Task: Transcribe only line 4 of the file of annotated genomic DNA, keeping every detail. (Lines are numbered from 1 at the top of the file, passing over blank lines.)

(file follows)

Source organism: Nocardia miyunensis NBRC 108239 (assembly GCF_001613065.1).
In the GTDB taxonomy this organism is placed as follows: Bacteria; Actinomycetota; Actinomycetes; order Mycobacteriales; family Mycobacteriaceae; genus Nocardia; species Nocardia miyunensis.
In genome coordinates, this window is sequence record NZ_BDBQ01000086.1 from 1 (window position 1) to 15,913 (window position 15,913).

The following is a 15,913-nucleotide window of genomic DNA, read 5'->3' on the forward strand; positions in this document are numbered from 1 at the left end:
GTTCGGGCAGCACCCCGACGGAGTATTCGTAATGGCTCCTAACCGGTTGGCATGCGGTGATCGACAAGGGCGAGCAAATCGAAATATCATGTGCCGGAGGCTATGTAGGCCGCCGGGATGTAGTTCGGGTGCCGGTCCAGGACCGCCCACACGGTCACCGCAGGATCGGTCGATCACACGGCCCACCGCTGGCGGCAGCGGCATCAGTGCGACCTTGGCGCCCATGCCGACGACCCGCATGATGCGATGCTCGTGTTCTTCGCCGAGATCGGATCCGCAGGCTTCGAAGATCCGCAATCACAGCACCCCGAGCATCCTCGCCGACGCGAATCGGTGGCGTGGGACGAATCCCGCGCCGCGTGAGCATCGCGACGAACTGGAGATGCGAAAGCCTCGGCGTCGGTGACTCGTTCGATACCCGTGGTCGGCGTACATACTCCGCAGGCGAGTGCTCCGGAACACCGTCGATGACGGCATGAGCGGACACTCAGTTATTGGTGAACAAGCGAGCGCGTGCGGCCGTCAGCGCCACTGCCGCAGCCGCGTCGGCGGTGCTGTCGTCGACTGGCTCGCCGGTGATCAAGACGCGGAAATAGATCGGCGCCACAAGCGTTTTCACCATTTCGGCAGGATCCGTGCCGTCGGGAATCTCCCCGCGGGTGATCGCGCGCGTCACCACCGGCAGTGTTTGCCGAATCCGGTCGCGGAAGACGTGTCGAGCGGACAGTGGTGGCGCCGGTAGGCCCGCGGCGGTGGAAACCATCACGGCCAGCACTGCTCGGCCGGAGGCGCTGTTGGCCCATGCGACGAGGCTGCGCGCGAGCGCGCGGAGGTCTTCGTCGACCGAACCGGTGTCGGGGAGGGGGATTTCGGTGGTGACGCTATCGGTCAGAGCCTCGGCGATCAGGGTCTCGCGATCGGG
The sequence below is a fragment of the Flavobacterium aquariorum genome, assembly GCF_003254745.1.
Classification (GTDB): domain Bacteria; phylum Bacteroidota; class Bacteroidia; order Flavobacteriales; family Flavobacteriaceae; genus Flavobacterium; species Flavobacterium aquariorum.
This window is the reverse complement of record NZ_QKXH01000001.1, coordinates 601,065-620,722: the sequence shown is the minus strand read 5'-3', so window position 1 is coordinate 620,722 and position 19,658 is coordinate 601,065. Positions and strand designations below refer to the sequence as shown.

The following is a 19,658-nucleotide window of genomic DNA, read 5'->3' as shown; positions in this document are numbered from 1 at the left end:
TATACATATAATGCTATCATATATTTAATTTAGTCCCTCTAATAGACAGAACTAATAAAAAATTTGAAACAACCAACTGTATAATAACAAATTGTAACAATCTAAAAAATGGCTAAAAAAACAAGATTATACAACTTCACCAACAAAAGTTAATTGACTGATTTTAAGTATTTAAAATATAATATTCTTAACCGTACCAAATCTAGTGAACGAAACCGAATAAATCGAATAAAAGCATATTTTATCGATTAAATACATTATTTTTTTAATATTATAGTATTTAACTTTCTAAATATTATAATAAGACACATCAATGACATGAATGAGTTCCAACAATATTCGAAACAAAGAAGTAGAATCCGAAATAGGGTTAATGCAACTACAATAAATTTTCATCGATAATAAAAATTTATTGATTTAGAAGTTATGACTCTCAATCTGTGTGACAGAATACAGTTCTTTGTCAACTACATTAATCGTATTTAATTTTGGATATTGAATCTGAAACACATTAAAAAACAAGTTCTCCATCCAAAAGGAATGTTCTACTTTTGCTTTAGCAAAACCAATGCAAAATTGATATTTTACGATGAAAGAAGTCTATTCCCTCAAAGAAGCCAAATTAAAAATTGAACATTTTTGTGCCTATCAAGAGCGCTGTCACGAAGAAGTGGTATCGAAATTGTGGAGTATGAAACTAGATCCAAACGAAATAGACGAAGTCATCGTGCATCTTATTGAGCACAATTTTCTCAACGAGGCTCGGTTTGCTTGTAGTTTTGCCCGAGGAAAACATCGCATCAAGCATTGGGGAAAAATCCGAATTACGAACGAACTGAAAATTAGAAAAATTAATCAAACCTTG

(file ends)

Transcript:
The following is a 15,913-nucleotide window of genomic DNA, read 5'->3' on the forward strand; positions in this document are numbered from 1 at the left end: